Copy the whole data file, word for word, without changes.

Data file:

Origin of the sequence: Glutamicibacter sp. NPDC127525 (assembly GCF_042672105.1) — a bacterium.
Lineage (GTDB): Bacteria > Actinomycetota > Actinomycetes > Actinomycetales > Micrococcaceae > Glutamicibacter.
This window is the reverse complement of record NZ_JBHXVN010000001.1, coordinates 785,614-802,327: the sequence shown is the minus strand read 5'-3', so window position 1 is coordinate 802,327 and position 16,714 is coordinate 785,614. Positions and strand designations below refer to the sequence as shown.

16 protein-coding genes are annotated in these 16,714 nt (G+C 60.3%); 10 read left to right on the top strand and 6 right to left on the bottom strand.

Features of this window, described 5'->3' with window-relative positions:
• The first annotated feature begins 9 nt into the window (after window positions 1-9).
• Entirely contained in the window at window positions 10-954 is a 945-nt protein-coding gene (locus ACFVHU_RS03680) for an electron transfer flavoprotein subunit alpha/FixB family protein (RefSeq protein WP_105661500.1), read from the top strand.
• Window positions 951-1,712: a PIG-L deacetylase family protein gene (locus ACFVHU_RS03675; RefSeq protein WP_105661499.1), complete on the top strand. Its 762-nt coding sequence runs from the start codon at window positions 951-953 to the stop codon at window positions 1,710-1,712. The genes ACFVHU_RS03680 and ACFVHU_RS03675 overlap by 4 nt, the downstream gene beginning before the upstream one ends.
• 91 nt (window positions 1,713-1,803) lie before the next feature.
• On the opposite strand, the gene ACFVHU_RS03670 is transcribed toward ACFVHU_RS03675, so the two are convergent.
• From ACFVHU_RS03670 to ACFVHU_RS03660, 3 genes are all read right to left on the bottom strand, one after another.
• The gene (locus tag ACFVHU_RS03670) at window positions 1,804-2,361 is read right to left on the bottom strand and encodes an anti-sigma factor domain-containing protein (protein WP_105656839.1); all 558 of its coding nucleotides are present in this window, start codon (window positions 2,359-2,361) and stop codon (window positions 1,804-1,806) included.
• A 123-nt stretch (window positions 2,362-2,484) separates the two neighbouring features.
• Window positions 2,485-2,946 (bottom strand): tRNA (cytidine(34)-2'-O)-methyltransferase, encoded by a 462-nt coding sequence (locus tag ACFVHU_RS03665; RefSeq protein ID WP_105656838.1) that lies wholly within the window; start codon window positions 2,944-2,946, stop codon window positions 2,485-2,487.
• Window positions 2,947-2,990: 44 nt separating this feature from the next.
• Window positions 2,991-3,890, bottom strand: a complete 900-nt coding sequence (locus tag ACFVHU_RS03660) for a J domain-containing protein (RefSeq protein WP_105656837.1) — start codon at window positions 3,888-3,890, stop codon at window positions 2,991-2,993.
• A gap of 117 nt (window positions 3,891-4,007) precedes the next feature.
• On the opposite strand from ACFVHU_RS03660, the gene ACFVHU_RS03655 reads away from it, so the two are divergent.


Origin of the sequence: Glutamicibacter sp. NPDC127525 (assembly GCF_042672105.1) — a bacterium.
Lineage (GTDB): Bacteria > Actinomycetota > Actinomycetes > Actinomycetales > Micrococcaceae > Glutamicibacter.
This window is the reverse complement of record NZ_JBHXVN010000001.1, coordinates 785,614-802,327: the sequence shown is the minus strand read 5'-3', so window position 1 is coordinate 802,327 and position 16,714 is coordinate 785,614. Positions and strand designations below refer to the sequence as shown.

16 protein-coding genes are annotated in these 16,714 nt (G+C 60.3%); 10 read left to right on the top strand and 6 right to left on the bottom strand.

Features of this window, described 5'->3' with window-relative positions:
• The first annotated feature begins 9 nt into the window (after window positions 1-9).
• Entirely contained in the window at window positions 10-954 is a 945-nt protein-coding gene (locus ACFVHU_RS03680) for an electron transfer flavoprotein subunit alpha/FixB family protein (RefSeq protein WP_105661500.1), read from the top strand.
• Window positions 951-1,712: a PIG-L deacetylase family protein gene (locus ACFVHU_RS03675; RefSeq protein WP_105661499.1), complete on the top strand. Its 762-nt coding sequence runs from the start codon at window positions 951-953 to the stop codon at window positions 1,710-1,712. The genes ACFVHU_RS03680 and ACFVHU_RS03675 overlap by 4 nt, the downstream gene beginning before the upstream one ends.
• 91 nt (window positions 1,713-1,803) lie before the next feature.
• On the opposite strand, the gene ACFVHU_RS03670 is transcribed toward ACFVHU_RS03675, so the two are convergent.
• From ACFVHU_RS03670 to ACFVHU_RS03660, 3 genes are all read right to left on the bottom strand, one after another.
• The gene (locus tag ACFVHU_RS03670) at window positions 1,804-2,361 is read right to left on the bottom strand and encodes an anti-sigma factor domain-containing protein (protein WP_105656839.1); all 558 of its coding nucleotides are present in this window, start codon (window positions 2,359-2,361) and stop codon (window positions 1,804-1,806) included.
• A 123-nt stretch (window positions 2,362-2,484) separates the two neighbouring features.
• Window positions 2,485-2,946 (bottom strand): tRNA (cytidine(34)-2'-O)-methyltransferase, encoded by a 462-nt coding sequence (locus tag ACFVHU_RS03665; RefSeq protein ID WP_105656838.1) that lies wholly within the window; start codon window positions 2,944-2,946, stop codon window positions 2,485-2,487.
• Window positions 2,947-2,990: 44 nt separating this feature from the next.
• Window positions 2,991-3,890, bottom strand: a complete 900-nt coding sequence (locus tag ACFVHU_RS03660) for a J domain-containing protein (RefSeq protein WP_105656837.1) — start codon at window positions 3,888-3,890, stop codon at window positions 2,991-2,993.
• A gap of 117 nt (window positions 3,891-4,007) precedes the next feature.
• On the opposite strand from ACFVHU_RS03660, the gene ACFVHU_RS03655 reads away from it, so the two are divergent.